Tracy Smothers doesn’t care if you love him. He doesn’t care if you think he sucks. He doesn’t even really care if you read his book. There’s only one thing you need to know right now. If you don’t buy this book, EVERYBODY DIES!

If you want to get a signed copy of Tracy’s book you can now pre-order one through the book shop on this our website. Books are expected in early April. That said, with the current COVID-19 situation we cannot guarantee when they will ship. Tracy and I live 2 hours apart, but we will make every effort to get together as soon as books arrive so we can ship them to everyone who pre-orders.

Click here to pre-order a signed copy.

Posted on

Available Now: The Italian Temper

The Italian Temper

Every city has its wrestling heroes, sung and unsung. Sometimes it’s the unsung heroes who prove to be the most interesting.

Everybody knows that Jim Cornette hail from Louisville, Kentucky, but you can’t appreciate the full story of the city without knowing about Heywood Allen, Blacksmith Pedigo, Jim Mitchell, Stu Gibson, and even Kenny Starmaker Bolin.

The big name everyone knows from Des Moines is NWA founder Pinky George. But when you dig a little deeper, you’ll discover the name Alphonse “Babe” Bisignano and a story so outrageous, it captured the mind of a pro wrestling historian who lives half the world away from Iowa.

Eat Sleep Wrestle is proud to be the publisher for the Professional Wrestling Historical Society’s own Jimmy Wheeler and his first book, The Italian Temper: The Story of How Alphonse “Babe” Bisignano Turned Out All Right.

Babe was a boxer, bootlegger, restaurateur, promoter, cook book author, entrepreneur, and of course, a professional wrestler. Alphonse “Babe” Bisignano had a tumultuous childhood which left him striving for more. This colorful story of an icon in the city of Des Moines, Iowa, takes you along his journey from shining shoes to a friend of the White House. From dodgy dealings to a pillar of the community. Babe had anecdotes for days, and you’ll understand exactly why once you’ve read the about his incredible life.

While all aspects of his life are covered, Jimmy Wheeler of the Professional Wrestling Historical Society naturally dove deep into the pro-wrestling side of Babe’s life. He had quite the connection with the business. Starting in the 1930s there are tales of hijinks on the road, behind the scenes goings on, the confrontation that ended his in-ring career, a major lawsuit, and finally how pro-wrestling came back around into his life much later on.

“Say the name, instant recognition. Instant prestige if he called you by name.” – Chuck Offenburger

The Italian Temper is now available on Amazon. 

Signed author copies will be available soon!

Posted on

The Black Panther Jim Mitchell Featured in Black History Month

The Black Panther Jim MitchellIt’s Black History Month, and every day I’ve been posting photos, documents, and other memorabilia from the life of The Black Panther Jim Mitchell. If you’re not following me on social media right now, you’re missing out.

The truly amazing part about almost all of this material is that it all came from the Black Panther himself. I have over 900 scans of photos, newspaper articles, magazine articles, wrestling programs, wrestling posters, and legal documents that Jim Mitchell collected and saved. These items were found in the early 2000s when a man named Dave Marciniak bought Mitchell’s house from the bank as a flip after the death of Mitchell’s step-daughter. It’s a miracle that this stuff survived the years, and it’s incredibly fortunate Dave saw potential value in these items. Rather than throwing it all away, he salvaged what he could, thinking it might be worth something one day. After all the time I spent chasing the Black Panther’s story, it was worth more than gold to me.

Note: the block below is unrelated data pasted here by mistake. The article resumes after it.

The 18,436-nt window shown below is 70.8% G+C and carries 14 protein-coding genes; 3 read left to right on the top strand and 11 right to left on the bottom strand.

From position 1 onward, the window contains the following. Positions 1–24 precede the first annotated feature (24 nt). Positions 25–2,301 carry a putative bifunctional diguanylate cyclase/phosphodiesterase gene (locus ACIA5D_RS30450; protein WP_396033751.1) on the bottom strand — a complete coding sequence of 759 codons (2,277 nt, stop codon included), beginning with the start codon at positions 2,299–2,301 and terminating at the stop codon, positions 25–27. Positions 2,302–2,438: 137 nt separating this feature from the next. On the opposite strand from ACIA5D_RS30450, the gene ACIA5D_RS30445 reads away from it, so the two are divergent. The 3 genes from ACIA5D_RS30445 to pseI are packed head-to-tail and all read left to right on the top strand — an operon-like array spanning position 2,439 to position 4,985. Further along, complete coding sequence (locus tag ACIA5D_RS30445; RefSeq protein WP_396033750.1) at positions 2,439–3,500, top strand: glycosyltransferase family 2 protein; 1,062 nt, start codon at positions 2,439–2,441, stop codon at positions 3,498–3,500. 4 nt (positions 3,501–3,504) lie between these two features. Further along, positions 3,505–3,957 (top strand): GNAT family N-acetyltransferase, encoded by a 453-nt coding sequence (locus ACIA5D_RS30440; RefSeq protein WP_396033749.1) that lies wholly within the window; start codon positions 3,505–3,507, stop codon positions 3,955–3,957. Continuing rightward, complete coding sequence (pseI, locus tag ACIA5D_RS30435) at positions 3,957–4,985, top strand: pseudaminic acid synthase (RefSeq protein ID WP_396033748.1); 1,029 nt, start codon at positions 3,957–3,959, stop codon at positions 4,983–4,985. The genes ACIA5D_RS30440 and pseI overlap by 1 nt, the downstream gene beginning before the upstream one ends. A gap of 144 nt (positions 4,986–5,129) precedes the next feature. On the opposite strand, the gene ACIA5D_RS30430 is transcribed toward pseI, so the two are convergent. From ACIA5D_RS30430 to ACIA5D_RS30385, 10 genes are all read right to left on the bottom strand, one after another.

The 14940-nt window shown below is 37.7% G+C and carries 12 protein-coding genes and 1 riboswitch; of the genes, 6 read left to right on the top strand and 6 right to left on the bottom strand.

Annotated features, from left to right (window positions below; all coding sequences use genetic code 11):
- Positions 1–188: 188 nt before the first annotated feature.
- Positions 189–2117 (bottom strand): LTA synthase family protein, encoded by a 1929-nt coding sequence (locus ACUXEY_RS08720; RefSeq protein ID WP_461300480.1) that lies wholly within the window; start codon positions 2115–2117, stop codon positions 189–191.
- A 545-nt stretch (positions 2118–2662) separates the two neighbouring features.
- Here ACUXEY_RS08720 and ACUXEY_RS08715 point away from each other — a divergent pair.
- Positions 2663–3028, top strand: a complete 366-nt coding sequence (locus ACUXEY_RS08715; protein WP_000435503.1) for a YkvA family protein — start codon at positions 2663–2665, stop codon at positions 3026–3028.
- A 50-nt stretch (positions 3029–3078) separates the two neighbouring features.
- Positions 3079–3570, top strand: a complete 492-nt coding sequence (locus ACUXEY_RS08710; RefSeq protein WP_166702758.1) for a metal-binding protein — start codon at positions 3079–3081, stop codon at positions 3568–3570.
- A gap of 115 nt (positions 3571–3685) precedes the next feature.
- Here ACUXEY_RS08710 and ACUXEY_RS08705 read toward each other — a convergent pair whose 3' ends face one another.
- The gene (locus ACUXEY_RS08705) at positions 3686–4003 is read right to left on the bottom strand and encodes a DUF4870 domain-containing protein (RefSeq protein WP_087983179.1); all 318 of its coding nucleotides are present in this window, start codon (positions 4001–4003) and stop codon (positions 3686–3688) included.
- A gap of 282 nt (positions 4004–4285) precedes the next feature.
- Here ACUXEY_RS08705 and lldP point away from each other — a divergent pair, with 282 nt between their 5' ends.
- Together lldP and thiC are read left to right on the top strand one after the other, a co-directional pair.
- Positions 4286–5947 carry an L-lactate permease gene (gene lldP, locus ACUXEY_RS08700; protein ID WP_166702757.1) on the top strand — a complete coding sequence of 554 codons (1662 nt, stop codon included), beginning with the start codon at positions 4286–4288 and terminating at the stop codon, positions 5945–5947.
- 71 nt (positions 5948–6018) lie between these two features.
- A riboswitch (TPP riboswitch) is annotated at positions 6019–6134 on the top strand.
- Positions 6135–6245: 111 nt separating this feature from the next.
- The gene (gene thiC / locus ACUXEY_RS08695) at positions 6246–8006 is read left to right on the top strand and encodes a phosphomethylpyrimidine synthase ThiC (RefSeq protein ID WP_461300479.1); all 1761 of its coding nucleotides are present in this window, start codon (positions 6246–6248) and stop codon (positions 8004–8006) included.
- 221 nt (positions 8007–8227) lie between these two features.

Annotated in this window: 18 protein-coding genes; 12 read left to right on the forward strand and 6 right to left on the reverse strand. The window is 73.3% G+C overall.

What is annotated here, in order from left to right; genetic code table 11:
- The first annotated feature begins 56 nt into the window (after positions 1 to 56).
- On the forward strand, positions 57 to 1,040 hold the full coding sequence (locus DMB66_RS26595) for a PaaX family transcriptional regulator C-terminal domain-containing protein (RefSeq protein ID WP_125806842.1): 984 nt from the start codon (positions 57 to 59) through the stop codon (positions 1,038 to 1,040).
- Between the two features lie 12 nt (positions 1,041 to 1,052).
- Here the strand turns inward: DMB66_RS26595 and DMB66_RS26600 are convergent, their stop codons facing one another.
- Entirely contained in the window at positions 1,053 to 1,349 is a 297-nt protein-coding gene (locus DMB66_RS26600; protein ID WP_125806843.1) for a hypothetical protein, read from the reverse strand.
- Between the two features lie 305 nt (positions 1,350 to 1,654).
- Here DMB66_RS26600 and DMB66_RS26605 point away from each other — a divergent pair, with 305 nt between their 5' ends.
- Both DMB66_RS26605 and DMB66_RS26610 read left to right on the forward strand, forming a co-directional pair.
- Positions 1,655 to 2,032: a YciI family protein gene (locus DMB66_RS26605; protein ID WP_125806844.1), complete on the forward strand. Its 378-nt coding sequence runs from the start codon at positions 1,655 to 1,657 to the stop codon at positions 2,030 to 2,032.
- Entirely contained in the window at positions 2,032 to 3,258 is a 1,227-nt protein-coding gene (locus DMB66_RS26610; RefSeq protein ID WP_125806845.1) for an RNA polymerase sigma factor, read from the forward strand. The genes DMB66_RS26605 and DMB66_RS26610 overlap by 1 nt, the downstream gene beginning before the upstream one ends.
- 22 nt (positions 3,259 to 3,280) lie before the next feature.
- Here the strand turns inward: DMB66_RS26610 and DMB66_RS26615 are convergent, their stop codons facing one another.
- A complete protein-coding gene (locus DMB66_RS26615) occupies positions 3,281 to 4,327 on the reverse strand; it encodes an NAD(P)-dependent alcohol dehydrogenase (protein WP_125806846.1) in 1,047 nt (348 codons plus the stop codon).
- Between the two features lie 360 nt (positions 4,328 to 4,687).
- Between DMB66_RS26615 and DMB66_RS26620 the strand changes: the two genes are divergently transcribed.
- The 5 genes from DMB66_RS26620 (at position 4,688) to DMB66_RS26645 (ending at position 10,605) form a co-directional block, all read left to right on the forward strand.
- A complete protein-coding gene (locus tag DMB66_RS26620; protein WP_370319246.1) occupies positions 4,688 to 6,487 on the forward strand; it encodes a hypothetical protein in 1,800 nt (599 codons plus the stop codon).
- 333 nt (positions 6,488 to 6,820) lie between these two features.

I’m sharing a few items every day, so if you want to catch up and follow along, here’s where you can find me:

Instagram

Twitter

Facebook

And if you want to pick up the book, you can find it on Amazon or buy a signed copy direct from me.

Posted on

How Did I Get Here?

Hurricane JJ Maguire, The Boogeyman, John Cosper, Tracy Smothers

Inspired by Seth Godin and my good friend Nevan Hooker, I sat down recently and put together a complete timeline for my writing career. It’s interesting to look back, see how I got to where I am, and how much I have done.

And there’s still more to come!

1993 – I graduated high school and enrolled at Indiana University Southeast in New Albany. I also began volunteering to help the new youth pastor at church with a new youth outreach program, writing a few skits for the new drama team. A few weeks after dropping out of Acting 101 at IUS, I was put in charge of the drama team against my will.

1994 – The drama team at church took on the name Dramamaniacs. I taught a drama workshop at CIY and created a skit book for the workshop called Righteous Insanity. After the youth pastor suggested I try selling skits instead of giving them away, I created the first catalog for Righteous Insanity.

1995 – Thanks to the leader of the Christian organization on campus at IUS, I was published nationally for the first time by the National Drama Service.

1996 – I started taking bookings with actress Laura Gary as a comedy duo, Craving Chaos. We only did a few gigs.

1997 – I produced what became Righteous Insanity’s most popular play, Aliens. I also wrote two skits that would become my most popular, as well as the one the Dramamanaics voted their least favorite, ever.

1998 – I won the Christians in Theatre Arts dramatic sketch writing contest. I left the Dramamaniacs.